Monday, October 20th, 2014

Republican convention: Talking about money

Texas delegates cheer as Mitt Romney is nominated as the GOP candidate for president at the Republican National Convention in Tampa, Fla. Tuesday.
Texas delegates cheer as Mitt Romney is nominated as the GOP candidate for president at the Republican National Convention in Tampa, Fla. Tuesday.

Presidential candidate Mitt Romney took center stage Tuesday on PolitiFact and the Truth-O-Meter as Republicans geared up to nominate him at their Tampa convention.

First, we tested a talking point GOP leaders are using to cast Mitt Romney as a self-made man: That Romney "gave away his father's inheritance." We also checked Romney’s critique of the economy and its effects on young people.

The economy is perhaps the Obama campaign’s biggest hurdle, and Democrats know it. One of his top campaign aides tried to defend him by saying that the recovery during President Barack Obama’s term is stronger than President Ronald Reagan’s. Wrong.

We also checked an attack on Obama by Romney’s vice presidential pick U.S. Rep. Paul Ryan about declining household incomes. He was wrong, too.

Read these summaries of our findings below.

Want to comment on our rulings? Go to our Facebook page, or find us on Twitter.


And watch for us during the conventions. We’re providing daily Truth-O-Meter updates for this week’s Republican convention in Tampa and next week’s Democratic convention in Charlotte.


GOP national committee chair Reince Priebus: Mitt Romney "gave away his father's inheritance."

Romney’s father, George, was chief executive of American Motors Corp. and a three-time governor of Michigan.

But while Romney’s father may have been well-to-do, Republicans have emphasized that Romney made his millions on his own.

Priebus made this statement to interviewers Sunday.

A related claim by Romney that he "didn’t inherit money" from his parents rated Half True. He told interviewers he donated his inheritance to Brigham Young University.

We haven’t seen his father’s will, nor a receipt from Brigham Young. But there’s a strong circumstantial case that Priebus is correct.

Romney has repeatedly said so himself, and Brigham Young named an institute for his father that was launched shortly after his death.

There’s no reason to think Romney would have needed the money a decade after his lucrative move to Bain Capital.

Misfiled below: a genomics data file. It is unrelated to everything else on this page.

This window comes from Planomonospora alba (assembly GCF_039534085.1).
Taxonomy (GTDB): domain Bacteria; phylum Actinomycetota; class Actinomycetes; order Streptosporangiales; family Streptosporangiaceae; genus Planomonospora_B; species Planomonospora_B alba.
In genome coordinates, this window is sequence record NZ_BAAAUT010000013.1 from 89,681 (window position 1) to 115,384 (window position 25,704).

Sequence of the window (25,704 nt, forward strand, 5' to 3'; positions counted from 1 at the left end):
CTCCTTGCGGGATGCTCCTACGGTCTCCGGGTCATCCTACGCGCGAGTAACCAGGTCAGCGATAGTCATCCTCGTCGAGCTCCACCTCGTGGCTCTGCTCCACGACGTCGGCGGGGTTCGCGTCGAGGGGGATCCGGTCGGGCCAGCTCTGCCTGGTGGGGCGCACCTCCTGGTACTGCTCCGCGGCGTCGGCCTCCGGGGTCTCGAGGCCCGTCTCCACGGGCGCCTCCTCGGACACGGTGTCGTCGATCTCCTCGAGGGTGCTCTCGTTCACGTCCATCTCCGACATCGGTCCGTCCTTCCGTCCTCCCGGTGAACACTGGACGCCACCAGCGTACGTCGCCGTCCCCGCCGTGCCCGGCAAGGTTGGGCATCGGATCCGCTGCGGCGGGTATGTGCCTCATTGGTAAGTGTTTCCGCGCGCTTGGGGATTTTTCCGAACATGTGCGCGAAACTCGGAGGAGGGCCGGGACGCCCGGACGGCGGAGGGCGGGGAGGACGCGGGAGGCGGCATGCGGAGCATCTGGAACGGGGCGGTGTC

If any new evidence emerges, we'll review it. In the meantime, we rate Priebus’ claim True.


GOP candidate for president Mitt Romney: "Half the kids coming out of college this year … can't find a job, or a job that's consistent with a college degree."

Romney said this during a rally at St. Anselm College in Manchester, N.H., on Aug. 20.

Romney spokesman Ryan Williams pointed to articles by The Associated Press and Time.com as evidence.

The AP article is based on research by the Center for Labor Market Studies at Northeastern University, which in turn is based on data from the federal Current Population Survey and Labor Department measures.

Our analysis and information from Andrew Sum, the Northeastern professor who did the research for the AP story, found Romney interpreted the data right.

Even in strong economic times, a sizable percentage of recent college grads is either unemployed or employed in jobs below their abilities.

Still, the current rate is the highest it’s been in at least 11 years.

We give Romney a True.


Top Obama campaign aide Stephanie Cutter: In the past 27 months, President Barack Obama has created more private-sector jobs than "in the Reagan recovery."

Cutter made this claim in the run-up before the Republican convention in an interview on MSNBC's "Morning Joe."

But however you slice it, it hasn’t, according to the Bureau of Labor Statistics, the nation’s official scorekeeper on employment.

Cutter cherry-picked. She counted the past 27 months -- the most favorable measurement for Obama. She also chose private-sector job numbers instead of overall jobs.

Between March 2010 and July 2012, the number of private-sector jobs increased by 4.4 million.

The low point for employment under President Ronald Reagan was December 1982. Fast-forward 27 months and the number of private-sector jobs increased by 7.7 million.

Even more impressively, the Reagan recovery took place within a much smaller economy.

The comparison is even more unflattering to Obama if you don’t cherry-pick. We rate Cutter’s claim False.

 

U.S. Rep. Paul Ryan (R-Wis.): Household income in America has gone down for families an average of $4,000 in the last four years" while it "went up $5,000" under Mitt Romney when he was governor of Massachusetts  

Ryan made this statement as he put the focus back on Americans’ pocketbooks at a send-off rally in his hometown.

Romney, too, has hammered on this theme.

Earlier in the campaign, when Romney made these two claims separately, we found them partially accurate.

But when they are combined, they leave a false impression. One is adjusted for inflation, while the other is not.

Applying the same inflation-adjusted methodology that Ryan chose to show the $4,000 household income drop under Obama, median incomes actually fell $589 under Romney during his earlier stint as governor.

Ryan also affixes too much blame or credit on Obama and Romney. These leaders have limited control over their constituents’ household incomes.

We rate this statement False.